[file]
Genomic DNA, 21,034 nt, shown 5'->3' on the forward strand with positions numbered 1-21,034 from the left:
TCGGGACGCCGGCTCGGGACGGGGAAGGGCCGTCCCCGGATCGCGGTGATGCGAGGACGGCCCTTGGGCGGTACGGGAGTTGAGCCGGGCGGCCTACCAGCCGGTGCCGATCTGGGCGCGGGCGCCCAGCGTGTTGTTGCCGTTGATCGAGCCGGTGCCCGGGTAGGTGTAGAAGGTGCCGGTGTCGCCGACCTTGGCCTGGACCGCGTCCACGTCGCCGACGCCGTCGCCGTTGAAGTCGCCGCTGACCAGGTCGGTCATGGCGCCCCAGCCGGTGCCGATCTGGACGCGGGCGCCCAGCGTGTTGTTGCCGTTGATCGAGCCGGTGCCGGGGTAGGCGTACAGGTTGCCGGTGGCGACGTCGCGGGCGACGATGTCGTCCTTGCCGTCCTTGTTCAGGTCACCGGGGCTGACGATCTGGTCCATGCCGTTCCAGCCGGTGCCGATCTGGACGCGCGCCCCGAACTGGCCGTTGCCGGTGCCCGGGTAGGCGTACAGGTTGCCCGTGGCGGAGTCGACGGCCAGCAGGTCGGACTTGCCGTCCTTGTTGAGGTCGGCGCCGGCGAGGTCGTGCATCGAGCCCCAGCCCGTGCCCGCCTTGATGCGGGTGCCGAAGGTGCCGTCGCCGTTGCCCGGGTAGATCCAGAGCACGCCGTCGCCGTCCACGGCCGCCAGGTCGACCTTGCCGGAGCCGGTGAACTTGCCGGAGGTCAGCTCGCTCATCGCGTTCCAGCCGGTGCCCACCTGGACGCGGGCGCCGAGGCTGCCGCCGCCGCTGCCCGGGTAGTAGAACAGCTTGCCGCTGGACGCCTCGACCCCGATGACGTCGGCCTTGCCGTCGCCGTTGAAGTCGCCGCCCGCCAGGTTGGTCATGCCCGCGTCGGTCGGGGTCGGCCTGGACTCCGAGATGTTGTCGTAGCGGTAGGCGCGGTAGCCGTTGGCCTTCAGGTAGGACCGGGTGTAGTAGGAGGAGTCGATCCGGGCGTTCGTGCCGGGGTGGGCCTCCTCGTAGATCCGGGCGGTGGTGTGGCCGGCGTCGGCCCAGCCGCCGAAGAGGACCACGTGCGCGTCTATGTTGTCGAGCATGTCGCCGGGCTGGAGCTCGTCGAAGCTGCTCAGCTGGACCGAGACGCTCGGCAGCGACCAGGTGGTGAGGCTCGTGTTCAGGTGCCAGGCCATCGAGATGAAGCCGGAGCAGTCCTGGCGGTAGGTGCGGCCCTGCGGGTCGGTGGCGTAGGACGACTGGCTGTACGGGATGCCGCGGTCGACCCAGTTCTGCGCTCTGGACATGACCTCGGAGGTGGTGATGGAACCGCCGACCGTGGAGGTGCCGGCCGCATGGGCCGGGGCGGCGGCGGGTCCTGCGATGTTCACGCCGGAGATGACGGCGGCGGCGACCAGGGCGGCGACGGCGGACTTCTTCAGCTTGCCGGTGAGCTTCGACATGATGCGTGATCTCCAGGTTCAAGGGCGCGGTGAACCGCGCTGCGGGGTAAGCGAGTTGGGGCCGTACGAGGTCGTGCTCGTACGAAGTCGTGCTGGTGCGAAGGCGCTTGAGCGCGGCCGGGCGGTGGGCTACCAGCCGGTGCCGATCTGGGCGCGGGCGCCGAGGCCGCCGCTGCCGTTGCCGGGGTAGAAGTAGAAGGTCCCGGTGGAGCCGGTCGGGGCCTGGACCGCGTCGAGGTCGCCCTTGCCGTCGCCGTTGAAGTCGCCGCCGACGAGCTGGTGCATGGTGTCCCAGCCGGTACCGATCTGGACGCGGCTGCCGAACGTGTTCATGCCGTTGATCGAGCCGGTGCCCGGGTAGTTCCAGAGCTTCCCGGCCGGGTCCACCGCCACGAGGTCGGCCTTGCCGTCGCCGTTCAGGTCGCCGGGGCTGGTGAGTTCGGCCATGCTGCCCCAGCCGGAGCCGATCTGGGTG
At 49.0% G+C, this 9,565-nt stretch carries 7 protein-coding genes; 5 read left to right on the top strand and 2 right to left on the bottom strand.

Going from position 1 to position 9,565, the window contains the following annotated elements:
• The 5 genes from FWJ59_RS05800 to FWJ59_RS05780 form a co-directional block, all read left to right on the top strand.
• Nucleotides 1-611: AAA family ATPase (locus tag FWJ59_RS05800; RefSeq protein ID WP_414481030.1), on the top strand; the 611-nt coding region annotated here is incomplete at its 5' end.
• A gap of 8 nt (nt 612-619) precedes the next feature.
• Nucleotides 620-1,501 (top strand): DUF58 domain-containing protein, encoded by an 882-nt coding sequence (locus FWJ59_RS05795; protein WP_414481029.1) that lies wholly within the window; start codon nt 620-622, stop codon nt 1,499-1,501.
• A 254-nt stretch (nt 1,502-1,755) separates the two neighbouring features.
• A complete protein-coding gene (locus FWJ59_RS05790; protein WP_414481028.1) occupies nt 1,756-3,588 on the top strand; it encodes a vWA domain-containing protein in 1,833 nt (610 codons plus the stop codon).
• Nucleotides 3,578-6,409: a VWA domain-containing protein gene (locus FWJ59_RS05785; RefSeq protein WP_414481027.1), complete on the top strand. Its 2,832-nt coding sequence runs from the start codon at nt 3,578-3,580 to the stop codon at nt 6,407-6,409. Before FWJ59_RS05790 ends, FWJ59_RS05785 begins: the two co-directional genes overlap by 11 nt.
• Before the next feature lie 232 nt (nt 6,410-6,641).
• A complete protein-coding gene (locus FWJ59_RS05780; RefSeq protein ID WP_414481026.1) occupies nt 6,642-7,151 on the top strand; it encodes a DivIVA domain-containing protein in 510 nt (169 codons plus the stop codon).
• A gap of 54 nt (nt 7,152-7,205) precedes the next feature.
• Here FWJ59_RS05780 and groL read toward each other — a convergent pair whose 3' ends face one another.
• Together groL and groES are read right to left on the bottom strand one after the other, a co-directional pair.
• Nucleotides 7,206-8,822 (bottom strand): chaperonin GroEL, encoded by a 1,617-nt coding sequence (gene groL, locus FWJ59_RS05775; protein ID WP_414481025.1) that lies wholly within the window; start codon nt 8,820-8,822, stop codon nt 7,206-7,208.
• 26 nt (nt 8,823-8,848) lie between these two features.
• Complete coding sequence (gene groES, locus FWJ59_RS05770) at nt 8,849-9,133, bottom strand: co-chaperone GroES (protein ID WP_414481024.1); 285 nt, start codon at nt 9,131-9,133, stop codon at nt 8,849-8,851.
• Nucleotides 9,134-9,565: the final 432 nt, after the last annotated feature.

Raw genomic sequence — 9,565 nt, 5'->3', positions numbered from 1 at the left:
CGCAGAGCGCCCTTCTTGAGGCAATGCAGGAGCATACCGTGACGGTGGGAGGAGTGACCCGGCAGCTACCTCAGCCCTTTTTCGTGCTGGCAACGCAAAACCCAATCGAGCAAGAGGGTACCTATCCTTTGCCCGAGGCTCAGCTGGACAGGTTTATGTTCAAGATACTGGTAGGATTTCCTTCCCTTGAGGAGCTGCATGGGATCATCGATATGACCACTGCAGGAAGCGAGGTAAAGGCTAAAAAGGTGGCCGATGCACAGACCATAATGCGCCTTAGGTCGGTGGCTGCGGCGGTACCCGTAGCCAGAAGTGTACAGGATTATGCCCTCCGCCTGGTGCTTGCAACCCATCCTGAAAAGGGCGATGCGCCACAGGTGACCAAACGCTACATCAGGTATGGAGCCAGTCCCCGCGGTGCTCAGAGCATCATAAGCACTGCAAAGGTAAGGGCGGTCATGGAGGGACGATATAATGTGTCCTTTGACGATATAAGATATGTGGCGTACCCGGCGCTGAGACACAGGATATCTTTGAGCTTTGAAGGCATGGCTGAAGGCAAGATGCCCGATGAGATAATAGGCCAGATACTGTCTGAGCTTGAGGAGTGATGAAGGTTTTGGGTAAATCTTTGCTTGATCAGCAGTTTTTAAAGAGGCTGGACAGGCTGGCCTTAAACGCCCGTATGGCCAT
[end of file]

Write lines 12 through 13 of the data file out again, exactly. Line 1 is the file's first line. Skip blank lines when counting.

• Before the next feature lie 232 nt (nt 6,410-6,641).
• A complete protein-coding gene (locus FWJ59_RS05780; RefSeq protein ID WP_414481026.1) occupies nt 6,642-7,151 on the top strand; it encodes a DivIVA domain-containing protein in 510 nt (169 codons plus the stop codon).